Unvaccinated children no longer allowed by NY state to attend public schoolsPosted: Updated:
Starting today, unvaccinated children whose families claim religious exemption will not be allowed to attend public schools in New York state.
A new state law eliminates religious exemptions from immunizations such as the measles, mumps and rubella vaccines, which means unvaccinated children may not be able to attend school.
School administrators around the state say they respect a parent’s right to not vaccinate, but school districts must adhere to the law.
Under the law, which was passed in June, the parents of unvaccinated students were given a 14-day grace period from the start of school to show they had taken initial steps to comply with vaccination requirements and that their children had received at a minimum the first age-appropriate dose in each required immunization series.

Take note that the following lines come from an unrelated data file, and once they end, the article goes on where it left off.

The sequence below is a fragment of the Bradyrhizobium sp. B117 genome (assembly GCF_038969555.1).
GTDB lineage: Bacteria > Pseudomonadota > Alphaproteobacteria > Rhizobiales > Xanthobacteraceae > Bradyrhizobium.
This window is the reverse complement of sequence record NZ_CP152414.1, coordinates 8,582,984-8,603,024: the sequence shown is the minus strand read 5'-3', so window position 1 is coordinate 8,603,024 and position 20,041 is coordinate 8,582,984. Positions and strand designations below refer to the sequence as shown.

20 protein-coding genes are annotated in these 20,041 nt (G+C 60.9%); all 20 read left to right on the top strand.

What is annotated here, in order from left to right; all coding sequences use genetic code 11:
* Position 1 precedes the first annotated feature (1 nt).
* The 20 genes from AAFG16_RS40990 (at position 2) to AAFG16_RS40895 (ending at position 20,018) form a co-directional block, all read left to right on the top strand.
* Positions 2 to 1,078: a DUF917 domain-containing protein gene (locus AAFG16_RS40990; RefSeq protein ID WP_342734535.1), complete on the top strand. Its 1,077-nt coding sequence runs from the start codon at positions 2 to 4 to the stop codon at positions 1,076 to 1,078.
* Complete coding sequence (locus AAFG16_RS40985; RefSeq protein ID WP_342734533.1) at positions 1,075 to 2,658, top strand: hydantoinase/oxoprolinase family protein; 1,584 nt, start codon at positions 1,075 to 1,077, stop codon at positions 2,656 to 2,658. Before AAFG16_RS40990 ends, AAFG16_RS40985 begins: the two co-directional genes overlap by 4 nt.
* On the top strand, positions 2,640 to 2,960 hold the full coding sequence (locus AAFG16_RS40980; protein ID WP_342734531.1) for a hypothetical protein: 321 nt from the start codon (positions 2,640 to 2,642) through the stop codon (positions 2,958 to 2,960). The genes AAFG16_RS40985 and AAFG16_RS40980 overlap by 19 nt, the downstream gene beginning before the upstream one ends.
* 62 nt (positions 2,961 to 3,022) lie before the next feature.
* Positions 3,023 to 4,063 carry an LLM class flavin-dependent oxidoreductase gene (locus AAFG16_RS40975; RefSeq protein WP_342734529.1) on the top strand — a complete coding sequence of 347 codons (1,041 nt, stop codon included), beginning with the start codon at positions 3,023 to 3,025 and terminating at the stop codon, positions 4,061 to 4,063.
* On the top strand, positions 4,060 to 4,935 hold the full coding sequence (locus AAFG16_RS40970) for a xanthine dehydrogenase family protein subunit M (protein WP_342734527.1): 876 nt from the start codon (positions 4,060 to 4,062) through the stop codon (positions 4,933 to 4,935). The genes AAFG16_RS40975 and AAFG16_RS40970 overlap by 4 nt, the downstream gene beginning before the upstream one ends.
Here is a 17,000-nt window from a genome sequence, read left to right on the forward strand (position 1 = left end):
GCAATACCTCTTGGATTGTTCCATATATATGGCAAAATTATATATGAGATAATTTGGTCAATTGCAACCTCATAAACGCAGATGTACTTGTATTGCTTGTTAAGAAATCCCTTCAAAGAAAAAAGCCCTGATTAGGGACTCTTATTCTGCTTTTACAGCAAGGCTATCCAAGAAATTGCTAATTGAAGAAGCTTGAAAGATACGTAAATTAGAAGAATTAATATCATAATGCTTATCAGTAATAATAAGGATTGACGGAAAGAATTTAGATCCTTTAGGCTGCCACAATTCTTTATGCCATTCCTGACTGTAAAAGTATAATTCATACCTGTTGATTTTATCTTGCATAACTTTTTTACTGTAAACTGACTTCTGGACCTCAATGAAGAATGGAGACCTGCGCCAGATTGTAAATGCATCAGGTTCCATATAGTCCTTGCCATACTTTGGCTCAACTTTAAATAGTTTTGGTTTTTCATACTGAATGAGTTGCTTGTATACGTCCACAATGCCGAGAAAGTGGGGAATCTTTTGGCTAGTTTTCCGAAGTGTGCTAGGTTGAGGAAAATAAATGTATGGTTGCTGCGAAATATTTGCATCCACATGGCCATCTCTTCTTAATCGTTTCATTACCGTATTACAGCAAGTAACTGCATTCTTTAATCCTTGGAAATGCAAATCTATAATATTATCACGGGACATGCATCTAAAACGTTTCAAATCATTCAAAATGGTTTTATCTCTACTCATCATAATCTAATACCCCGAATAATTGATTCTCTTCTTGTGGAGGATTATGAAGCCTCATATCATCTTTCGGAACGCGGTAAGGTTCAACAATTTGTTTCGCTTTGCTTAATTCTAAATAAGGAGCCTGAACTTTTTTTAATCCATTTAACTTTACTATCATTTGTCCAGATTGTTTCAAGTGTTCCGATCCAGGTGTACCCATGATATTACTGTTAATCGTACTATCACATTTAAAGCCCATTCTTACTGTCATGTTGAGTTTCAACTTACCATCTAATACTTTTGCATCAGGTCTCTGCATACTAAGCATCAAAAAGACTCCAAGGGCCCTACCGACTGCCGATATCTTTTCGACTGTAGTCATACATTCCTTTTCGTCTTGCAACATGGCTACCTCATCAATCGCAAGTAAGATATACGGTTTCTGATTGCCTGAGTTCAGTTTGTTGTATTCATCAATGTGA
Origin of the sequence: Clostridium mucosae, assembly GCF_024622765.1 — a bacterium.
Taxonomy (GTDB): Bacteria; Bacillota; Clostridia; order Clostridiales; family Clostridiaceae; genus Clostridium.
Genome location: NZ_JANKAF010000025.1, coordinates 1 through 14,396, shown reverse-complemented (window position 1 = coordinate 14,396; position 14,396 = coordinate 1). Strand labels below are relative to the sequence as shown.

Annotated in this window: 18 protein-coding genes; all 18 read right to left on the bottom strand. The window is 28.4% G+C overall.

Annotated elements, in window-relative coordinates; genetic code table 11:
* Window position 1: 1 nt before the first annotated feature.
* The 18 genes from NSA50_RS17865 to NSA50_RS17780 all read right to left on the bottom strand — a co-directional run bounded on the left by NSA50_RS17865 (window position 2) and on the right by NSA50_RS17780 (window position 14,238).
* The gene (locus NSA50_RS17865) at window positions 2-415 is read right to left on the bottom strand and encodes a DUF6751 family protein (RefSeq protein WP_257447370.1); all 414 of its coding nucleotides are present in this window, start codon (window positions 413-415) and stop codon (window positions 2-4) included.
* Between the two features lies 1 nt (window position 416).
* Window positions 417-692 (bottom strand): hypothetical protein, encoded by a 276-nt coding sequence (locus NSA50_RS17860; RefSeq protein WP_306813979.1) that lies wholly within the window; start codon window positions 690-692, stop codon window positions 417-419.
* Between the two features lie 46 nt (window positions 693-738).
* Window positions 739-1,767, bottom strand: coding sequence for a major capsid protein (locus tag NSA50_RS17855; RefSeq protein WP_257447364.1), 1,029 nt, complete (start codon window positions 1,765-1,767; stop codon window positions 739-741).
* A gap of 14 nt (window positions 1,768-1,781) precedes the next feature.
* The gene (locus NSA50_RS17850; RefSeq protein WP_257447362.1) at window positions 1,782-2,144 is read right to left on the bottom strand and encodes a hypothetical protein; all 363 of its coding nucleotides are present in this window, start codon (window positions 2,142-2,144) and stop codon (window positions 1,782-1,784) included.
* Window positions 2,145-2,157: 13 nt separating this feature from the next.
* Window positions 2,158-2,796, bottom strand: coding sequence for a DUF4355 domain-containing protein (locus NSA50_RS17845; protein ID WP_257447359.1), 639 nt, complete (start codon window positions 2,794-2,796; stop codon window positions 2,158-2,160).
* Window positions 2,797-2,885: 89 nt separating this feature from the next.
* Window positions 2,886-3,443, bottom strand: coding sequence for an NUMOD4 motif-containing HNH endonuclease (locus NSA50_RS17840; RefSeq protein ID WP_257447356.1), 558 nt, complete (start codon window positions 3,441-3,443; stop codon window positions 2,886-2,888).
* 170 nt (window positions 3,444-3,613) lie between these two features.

New York became the fifth state in the U.S. to eliminate exemptions for anything other than a medical necessity. New York legislators passed the law in response to the worst measles outbreak in the country in more than 25 years.
Rockland County health officials offered free vaccine clinics as a result of the outbreak.
The law is facing a challenge in the New York Supreme Court. Last month, a judge in Albany ruled that the law could take effect while the case continues in court.